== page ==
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Relapse is a part of recovery.
Eight years ago I found myself in a similar hopeless situation, with my back against the wall. Desperately searching for a way out. Knowing that I had to change my way of life drastically or else I would be admiring the roots of green grass till eternity real soon. The will to change was there, the courage too. Only I couldn't do it. And now, after all those years, I'm happy I made the right decision back then. For me, Beautiful Boy was a bitter pill to swallow. I didn't think I would have a hard time watching it. It wasn't crystal meth or something similar I had problems with. But there were so many similarities with my situation in this impressive film that it seemed like the story was about me. You'll see an avalanche of feelings in Beautiful Boy. Pride, trust, distrust, despair, upheaval, hope, happiness, grief and discouragement. A hopeless battle that demands inhuman efforts from both camps, leading to an unavoidable outcome. Either the person succeeds or those who surrounding him must passively watch as he drinks, injects, blows or swallows himself to death. Well, the movie shook me up.
The nice thing about this movie was that it didn’t only focus on the addict Nic Sheff (Timothée Chalamet), but also on the people surrounding him (his father David Sheff played by Steve Carell and stepmother Karen by Maura Tierney). As an addict, you don’t have any clue what grief you are causing to relatives during your heydays. Everything revolves around getting what your body yearns for. It’s not like in Christiane F. – Wir Kinder vom Bahnhof Zoo and Animals where you witness the gradual decline of the addict himself—both physically and psychologically. It’s not that Nic looks spic and span the whole movie. Towards the end, you can see the terrible consequences of the daily use of methamphetamine. That hazy look and a gray, unkempt appearance. But mainly his changing moods and aggressive behavior towards others are terrible to look at. His begging and making promises are nothing more than an excuse to get some extra cash to buy the drug he needs.
The only thing I could say to my wife afterward was, “I hope we’ll never have to deal with this with one of our two kids. Because this is a real nightmare." As a parent of two children growing up, the thought this could happen to us scares the hell out of me. No matter how much you try to protect them from the evil outside world and you overload them with love and attention, the moment they give in to the things that seem to make their life rosier, you know that you are going to have an unequal battle. A fight where, against all your parents feelings, you might have to throw the towel in the ring at some point and have to confess to yourself that you’ve lost the battle. Losing a child is terrible. But breaking the bond with one of your children, pretending that they no longer exist and hoping that they get out of that period unscathed, is dozens of times worse I think.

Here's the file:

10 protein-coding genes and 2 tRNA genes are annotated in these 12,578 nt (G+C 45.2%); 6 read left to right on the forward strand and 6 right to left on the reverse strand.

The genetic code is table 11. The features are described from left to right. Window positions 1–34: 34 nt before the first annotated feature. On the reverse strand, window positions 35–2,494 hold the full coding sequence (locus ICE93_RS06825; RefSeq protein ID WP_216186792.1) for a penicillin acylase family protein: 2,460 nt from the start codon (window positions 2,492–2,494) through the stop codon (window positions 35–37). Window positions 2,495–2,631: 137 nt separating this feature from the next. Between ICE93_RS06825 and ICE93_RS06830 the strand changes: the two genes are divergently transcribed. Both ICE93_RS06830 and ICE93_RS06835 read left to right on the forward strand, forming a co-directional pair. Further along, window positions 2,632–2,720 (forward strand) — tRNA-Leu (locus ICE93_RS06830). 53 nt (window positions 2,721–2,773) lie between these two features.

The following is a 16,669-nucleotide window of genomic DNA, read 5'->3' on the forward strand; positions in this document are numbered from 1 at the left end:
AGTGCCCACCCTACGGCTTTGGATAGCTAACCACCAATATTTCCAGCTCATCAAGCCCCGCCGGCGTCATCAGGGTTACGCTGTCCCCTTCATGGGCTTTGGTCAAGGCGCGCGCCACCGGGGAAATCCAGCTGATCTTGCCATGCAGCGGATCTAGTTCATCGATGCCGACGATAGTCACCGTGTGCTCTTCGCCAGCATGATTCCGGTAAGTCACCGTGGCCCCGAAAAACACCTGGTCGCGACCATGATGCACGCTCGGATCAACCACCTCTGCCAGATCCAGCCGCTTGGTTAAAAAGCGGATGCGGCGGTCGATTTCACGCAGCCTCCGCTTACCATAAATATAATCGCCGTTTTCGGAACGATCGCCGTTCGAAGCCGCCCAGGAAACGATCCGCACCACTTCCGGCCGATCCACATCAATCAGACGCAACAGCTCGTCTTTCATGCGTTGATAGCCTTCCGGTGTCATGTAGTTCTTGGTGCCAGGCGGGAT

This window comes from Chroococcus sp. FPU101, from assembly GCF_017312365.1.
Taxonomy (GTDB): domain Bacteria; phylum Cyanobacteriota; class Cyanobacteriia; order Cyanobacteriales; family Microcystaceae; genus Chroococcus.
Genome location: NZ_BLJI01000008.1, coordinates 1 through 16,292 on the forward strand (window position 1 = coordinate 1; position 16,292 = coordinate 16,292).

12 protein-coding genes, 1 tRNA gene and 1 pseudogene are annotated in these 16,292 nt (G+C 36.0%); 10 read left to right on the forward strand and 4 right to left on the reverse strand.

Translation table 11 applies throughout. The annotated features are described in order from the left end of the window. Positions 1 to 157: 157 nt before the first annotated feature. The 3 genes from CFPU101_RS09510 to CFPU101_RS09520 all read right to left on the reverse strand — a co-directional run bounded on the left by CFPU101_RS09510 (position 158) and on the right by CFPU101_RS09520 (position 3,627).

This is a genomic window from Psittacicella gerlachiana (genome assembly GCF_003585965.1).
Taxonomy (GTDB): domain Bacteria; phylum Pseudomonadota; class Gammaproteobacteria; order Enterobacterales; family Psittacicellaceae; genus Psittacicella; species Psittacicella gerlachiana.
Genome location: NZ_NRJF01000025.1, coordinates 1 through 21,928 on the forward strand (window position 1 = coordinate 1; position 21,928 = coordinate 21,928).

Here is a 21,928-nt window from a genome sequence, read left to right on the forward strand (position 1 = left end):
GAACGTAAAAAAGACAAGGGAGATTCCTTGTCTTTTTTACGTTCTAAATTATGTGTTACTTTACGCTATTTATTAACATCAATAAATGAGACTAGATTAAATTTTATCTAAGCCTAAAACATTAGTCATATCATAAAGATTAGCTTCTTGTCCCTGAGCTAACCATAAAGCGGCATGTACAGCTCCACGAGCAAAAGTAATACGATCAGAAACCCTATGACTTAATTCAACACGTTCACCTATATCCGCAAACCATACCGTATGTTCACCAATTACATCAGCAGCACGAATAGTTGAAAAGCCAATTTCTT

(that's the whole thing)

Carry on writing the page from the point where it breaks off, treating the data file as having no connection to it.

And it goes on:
Beautiful Boy is impressive and not only because of the theme. The acting of Steve Carell and Timothée Chalamet is also unparalleled. You simply feel the desperation of Steve Carell who tries to help his son and always realizes that this isn’t possible. A father who tackles the problem and like an investigative journalist tries to understand what the notorious drugs do to his son Nic. As a comedian, Steve Carell never convinced me. With this role, however, my respect for the actor has only increased. Timothée Chalamet’s performance is certainly Oscar-worthy. You don’t get the feeling he's the 'acting rising star' in the Hollywood firmament. It feels authentic, sincere and unforced. These two protagonists may already prepare their tuxedo for the Academy Awards.
And director Felix van Groeningen (Yes, he’s from Belgium) can also join these gentlemen on the red carpet. Thematically, the film lends itself perfectly to make an exaggerated Hollywood spectacle. But he manages to keep it serene and realistic. Artistic images are processed in an idiosyncratic montage with a lot of back and forth jumping in time. Flashbacks follow each other and the memories of both Nic and Davis flow into each other. I sometimes didn’t know where the story was situated on the timeline. But that’s the only flaw that I can think of in this otherwise impressive film. And all this with a tasteful soundtrack. I never expected to hear “Territorial Pissings” by Nirvana in a movie.
Some film viewers will probably just say it’s a family drama about addiction. Maybe they also find it monotonous because of the endless cycle of reviving and relapsing. On me, however, it made an overwhelming impression that unleashed a lot of emotions. I hope that every person who falls into the trap of any drug also can fall back on a loving, supportive family full of understanding and support, so they can escape from it eventually somewhere in their lives.